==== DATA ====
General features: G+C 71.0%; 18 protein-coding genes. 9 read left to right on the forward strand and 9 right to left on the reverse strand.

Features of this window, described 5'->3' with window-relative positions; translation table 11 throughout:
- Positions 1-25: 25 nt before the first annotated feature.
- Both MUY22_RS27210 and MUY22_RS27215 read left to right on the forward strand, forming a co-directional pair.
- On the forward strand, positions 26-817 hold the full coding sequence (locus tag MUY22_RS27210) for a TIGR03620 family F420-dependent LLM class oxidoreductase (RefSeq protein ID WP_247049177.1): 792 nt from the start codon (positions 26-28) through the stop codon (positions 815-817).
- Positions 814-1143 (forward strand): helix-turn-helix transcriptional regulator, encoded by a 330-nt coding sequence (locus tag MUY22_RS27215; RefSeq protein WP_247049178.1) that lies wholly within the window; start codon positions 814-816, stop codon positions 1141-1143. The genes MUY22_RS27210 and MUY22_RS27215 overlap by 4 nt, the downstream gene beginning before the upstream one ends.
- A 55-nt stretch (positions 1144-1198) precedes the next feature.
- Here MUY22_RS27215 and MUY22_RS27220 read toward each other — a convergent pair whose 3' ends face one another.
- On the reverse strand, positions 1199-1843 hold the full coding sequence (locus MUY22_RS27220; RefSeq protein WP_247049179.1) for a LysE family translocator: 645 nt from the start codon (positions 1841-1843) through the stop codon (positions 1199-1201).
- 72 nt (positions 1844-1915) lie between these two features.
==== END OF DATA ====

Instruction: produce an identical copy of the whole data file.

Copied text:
General features: G+C 71.0%; 18 protein-coding genes. 9 read left to right on the forward strand and 9 right to left on the reverse strand.

Features of this window, described 5'->3' with window-relative positions; translation table 11 throughout:
- Positions 1-25: 25 nt before the first annotated feature.
- Both MUY22_RS27210 and MUY22_RS27215 read left to right on the forward strand, forming a co-directional pair.
- On the forward strand, positions 26-817 hold the full coding sequence (locus tag MUY22_RS27210) for a TIGR03620 family F420-dependent LLM class oxidoreductase (RefSeq protein ID WP_247049177.1): 792 nt from the start codon (positions 26-28) through the stop codon (positions 815-817).
- Positions 814-1143 (forward strand): helix-turn-helix transcriptional regulator, encoded by a 330-nt coding sequence (locus tag MUY22_RS27215; RefSeq protein WP_247049178.1) that lies wholly within the window; start codon positions 814-816, stop codon positions 1141-1143. The genes MUY22_RS27210 and MUY22_RS27215 overlap by 4 nt, the downstream gene beginning before the upstream one ends.
- A 55-nt stretch (positions 1144-1198) precedes the next feature.
- Here MUY22_RS27215 and MUY22_RS27220 read toward each other — a convergent pair whose 3' ends face one another.
- On the reverse strand, positions 1199-1843 hold the full coding sequence (locus MUY22_RS27220; RefSeq protein WP_247049179.1) for a LysE family translocator: 645 nt from the start codon (positions 1841-1843) through the stop codon (positions 1199-1201).
- 72 nt (positions 1844-1915) lie between these two features.